An interesting model of our solar system’s path as it travels through space in the Milky Way.
Certainly a departure from usual models that show the Sun as a static object, which it certainly isn’t
I have been waiting for this picture to come back around for so long to show it to someone.
This is blowing my mind.
A very interesting astronomy model.
Barely a week goes by these days in the Northern Hemisphere without the jet stream being mentioned in the news, but rarely do such news items explain in detail what it is and why it is important. As a severe weather photographer this past 10+ years, an activity which requires successful DIY forecasting, I’ve had to develop an appreciation into what makes it tick. This post, then, is a start-from-scratch primer based on that knowledge plus some valuable assistance from academia into where the current research is heading. Because of its length and breadth of coverage, I’ve broken it up into bookmarked sections for easy reference: to come back here click on ‘back to contents’ in each instance.
Imagine there are no people. Imagine a planet where the sea level is about five to 40 meters (16 to 131 feet) higher than normal. Imagine a planet that is hotter and wetter. Imagine, worldwide, it’s roughly 3 to 4 degrees Celsius (5.4 to 7.2 degrees Fahrenheit) warmer than today. And the…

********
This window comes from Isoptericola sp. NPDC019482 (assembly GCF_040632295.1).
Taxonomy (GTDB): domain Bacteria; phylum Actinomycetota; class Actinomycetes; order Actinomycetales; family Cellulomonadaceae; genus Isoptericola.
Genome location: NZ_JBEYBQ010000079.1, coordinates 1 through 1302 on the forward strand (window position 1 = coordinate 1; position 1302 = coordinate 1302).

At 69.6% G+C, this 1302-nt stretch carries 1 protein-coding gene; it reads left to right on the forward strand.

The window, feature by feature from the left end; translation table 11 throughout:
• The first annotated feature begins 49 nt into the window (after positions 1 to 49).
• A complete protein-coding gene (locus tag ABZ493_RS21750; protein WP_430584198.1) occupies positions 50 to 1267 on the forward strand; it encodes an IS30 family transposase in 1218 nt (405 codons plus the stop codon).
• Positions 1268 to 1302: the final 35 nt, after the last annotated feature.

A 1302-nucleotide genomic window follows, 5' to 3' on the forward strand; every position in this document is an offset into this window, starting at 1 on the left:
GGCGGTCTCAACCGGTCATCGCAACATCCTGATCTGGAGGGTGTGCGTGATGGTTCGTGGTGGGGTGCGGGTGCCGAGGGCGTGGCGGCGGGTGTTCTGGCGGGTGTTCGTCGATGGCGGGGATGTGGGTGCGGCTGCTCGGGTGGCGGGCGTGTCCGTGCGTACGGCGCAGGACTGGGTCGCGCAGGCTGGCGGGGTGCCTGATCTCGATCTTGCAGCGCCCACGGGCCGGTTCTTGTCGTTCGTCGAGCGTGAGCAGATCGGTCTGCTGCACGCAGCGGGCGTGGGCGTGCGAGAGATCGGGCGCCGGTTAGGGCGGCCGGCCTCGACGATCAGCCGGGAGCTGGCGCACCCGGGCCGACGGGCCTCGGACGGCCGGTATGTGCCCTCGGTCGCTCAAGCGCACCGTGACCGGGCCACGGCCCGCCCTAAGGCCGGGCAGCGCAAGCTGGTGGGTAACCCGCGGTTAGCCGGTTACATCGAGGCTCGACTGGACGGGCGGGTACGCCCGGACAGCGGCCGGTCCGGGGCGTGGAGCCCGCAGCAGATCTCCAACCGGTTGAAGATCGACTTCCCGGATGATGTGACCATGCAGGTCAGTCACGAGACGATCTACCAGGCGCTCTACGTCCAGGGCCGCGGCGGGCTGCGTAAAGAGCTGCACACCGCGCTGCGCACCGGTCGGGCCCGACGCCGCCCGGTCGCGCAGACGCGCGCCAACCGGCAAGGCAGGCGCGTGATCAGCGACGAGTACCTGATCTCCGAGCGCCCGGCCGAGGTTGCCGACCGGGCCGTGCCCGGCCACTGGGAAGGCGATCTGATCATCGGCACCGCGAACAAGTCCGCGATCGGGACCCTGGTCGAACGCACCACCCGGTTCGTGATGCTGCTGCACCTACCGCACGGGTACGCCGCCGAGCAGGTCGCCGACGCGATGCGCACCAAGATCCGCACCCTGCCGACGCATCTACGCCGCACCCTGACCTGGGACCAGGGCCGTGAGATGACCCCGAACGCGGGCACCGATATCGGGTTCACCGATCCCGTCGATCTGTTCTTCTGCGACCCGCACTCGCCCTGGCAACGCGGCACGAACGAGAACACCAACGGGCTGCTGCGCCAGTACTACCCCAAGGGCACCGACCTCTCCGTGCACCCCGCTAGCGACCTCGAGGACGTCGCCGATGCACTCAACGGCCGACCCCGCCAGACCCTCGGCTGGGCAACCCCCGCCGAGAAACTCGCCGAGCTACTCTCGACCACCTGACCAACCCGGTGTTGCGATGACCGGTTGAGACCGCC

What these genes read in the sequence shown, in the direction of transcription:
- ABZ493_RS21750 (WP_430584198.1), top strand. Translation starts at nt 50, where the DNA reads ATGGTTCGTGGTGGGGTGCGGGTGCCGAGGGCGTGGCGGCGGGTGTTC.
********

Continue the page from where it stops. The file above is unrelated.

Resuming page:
Over the last few days, there has been intense interest in our consensus paper and The Consensus Project website. The fact that the paper has been reported widely in mainstream media across the world is an important step towards reducing the gaping chasm between public perception…
Land, atmosphere, and ice heating (red), 0-700 meter OHC increase (light blue), 700-2,000 meter OHC increase (dark blue). From Nuccitelli et al. (2012).
The fact is climate scientists have long predicted that about 90% of total human-made global warming would go into heating the oceans —…
NASA’s Aqua satellite and its Moderate Resolution Imaging Spectroradiometer took this image Monday as the supercell thunderstorm tore through central Oklahoma. The red line depicts the tornado’s track. (via Spaceflightnow)